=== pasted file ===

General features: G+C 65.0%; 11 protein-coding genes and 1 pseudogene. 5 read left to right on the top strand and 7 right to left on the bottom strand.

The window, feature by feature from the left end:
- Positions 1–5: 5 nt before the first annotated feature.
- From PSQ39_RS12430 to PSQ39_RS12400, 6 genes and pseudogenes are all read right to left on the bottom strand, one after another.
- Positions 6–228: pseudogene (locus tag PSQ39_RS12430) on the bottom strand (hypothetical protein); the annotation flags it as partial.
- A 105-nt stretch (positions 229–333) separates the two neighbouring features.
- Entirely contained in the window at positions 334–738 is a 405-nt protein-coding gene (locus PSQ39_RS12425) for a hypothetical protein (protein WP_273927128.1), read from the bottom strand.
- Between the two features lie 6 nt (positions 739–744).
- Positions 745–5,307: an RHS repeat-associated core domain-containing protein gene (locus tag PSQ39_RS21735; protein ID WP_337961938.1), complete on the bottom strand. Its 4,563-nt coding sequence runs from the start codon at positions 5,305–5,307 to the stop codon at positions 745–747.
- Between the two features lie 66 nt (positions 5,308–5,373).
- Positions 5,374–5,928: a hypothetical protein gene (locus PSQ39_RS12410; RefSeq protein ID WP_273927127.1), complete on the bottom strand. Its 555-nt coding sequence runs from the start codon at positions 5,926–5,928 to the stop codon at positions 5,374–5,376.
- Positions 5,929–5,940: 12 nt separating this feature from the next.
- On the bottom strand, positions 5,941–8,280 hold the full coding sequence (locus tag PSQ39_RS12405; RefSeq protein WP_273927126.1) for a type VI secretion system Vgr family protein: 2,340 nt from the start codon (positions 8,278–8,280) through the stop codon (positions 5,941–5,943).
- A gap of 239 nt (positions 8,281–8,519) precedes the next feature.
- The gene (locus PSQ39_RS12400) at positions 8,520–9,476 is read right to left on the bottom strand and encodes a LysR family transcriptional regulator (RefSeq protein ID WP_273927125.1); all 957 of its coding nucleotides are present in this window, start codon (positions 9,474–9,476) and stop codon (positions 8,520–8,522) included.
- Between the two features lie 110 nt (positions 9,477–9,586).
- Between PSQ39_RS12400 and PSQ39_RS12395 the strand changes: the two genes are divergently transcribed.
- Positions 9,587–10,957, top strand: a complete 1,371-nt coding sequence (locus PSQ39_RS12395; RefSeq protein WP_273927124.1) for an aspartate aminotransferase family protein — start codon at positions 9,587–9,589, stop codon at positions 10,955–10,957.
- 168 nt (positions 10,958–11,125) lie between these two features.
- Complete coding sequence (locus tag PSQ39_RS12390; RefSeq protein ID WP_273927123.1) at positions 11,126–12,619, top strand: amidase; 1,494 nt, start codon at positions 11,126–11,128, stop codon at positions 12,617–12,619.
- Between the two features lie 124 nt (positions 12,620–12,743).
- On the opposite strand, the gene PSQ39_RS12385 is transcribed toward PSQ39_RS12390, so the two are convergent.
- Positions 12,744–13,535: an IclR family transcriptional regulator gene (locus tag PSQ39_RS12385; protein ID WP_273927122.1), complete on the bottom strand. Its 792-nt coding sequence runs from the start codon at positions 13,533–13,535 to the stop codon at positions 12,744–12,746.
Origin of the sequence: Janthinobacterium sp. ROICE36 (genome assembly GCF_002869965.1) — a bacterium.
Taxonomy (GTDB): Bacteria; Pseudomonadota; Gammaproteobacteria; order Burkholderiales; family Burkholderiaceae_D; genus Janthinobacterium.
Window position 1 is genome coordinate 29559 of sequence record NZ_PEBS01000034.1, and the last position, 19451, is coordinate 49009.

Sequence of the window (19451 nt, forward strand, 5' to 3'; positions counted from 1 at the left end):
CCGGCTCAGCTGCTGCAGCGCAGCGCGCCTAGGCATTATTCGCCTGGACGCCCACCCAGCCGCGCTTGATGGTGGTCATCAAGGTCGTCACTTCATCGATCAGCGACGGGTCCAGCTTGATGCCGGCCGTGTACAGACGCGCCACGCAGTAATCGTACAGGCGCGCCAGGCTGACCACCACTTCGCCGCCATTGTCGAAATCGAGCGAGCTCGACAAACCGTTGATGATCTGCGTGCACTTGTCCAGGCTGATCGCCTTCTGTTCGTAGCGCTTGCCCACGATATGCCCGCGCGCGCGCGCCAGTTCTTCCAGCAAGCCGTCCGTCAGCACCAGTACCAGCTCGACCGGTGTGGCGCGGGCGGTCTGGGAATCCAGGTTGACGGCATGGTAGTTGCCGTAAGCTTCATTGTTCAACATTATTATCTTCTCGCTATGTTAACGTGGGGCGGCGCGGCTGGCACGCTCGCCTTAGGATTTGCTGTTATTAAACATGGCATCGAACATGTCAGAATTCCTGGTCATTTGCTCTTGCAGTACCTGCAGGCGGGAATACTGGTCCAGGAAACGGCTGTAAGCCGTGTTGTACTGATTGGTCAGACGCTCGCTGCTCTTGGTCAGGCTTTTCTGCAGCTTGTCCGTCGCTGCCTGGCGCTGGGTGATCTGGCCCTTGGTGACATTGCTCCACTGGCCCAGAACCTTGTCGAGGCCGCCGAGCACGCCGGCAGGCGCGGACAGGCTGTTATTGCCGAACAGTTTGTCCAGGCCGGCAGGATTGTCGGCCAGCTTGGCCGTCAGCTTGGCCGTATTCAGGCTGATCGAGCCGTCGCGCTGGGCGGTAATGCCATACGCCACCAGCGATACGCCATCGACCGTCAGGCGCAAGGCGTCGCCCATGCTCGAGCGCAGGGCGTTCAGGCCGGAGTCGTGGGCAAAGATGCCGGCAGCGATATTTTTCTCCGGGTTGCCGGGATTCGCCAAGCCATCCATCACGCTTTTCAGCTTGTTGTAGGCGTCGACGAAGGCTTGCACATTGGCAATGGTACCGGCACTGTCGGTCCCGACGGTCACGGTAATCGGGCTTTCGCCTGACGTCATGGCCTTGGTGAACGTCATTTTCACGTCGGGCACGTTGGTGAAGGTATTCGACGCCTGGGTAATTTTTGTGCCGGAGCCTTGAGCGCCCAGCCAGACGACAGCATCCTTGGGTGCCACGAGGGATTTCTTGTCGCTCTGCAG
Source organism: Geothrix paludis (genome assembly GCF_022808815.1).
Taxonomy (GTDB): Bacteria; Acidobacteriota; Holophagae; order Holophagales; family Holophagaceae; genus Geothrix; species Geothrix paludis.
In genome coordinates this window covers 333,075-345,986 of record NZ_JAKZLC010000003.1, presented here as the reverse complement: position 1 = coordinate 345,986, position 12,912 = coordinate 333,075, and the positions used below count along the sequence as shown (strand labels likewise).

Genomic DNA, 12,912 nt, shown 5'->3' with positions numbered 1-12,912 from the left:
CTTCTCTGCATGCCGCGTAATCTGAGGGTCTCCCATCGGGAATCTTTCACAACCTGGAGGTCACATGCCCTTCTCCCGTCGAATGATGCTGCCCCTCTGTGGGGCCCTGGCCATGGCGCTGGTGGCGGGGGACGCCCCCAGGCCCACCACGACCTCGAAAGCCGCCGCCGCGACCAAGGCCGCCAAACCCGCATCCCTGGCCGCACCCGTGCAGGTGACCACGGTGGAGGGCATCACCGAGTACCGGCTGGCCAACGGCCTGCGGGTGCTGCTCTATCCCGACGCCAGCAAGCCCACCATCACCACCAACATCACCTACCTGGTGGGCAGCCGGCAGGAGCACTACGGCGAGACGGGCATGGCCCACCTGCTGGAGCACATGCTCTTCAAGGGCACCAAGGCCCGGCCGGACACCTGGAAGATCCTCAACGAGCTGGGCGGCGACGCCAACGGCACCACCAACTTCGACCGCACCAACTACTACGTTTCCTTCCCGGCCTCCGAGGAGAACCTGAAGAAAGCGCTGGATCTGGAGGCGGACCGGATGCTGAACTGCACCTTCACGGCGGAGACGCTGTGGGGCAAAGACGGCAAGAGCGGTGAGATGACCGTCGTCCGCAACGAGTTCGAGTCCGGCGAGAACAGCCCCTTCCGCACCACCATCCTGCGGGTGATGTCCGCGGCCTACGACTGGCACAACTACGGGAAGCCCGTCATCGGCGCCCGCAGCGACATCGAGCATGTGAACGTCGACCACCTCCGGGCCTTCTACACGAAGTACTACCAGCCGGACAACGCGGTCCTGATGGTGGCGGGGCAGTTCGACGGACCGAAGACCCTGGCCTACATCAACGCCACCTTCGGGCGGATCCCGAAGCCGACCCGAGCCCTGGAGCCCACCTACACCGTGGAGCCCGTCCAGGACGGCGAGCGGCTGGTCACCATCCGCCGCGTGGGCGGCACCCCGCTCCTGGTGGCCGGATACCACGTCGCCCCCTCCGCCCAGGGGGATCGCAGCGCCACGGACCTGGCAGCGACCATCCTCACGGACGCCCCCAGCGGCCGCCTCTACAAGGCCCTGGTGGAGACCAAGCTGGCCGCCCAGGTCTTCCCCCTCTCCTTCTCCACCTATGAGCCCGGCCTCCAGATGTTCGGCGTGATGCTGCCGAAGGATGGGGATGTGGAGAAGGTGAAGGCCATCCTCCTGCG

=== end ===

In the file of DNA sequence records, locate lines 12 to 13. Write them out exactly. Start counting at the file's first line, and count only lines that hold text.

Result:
- Positions 5,929–5,940: 12 nt separating this feature from the next.
- On the bottom strand, positions 5,941–8,280 hold the full coding sequence (locus tag PSQ39_RS12405; RefSeq protein WP_273927126.1) for a type VI secretion system Vgr family protein: 2,340 nt from the start codon (positions 8,278–8,280) through the stop codon (positions 5,941–5,943).